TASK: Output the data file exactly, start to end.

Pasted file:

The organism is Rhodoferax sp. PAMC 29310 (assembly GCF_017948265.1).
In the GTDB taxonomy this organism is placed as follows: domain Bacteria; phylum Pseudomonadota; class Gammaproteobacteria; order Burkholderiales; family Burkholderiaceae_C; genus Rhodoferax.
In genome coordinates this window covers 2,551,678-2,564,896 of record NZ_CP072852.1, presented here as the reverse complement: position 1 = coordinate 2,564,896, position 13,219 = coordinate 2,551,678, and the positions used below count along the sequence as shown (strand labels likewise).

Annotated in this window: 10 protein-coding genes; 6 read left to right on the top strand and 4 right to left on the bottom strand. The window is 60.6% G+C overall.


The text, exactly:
The organism is Rhodoferax sp. PAMC 29310 (assembly GCF_017948265.1).
In the GTDB taxonomy this organism is placed as follows: domain Bacteria; phylum Pseudomonadota; class Gammaproteobacteria; order Burkholderiales; family Burkholderiaceae_C; genus Rhodoferax.
In genome coordinates this window covers 2,551,678-2,564,896 of record NZ_CP072852.1, presented here as the reverse complement: position 1 = coordinate 2,564,896, position 13,219 = coordinate 2,551,678, and the positions used below count along the sequence as shown (strand labels likewise).

Annotated in this window: 10 protein-coding genes; 6 read left to right on the top strand and 4 right to left on the bottom strand. The window is 60.6% G+C overall.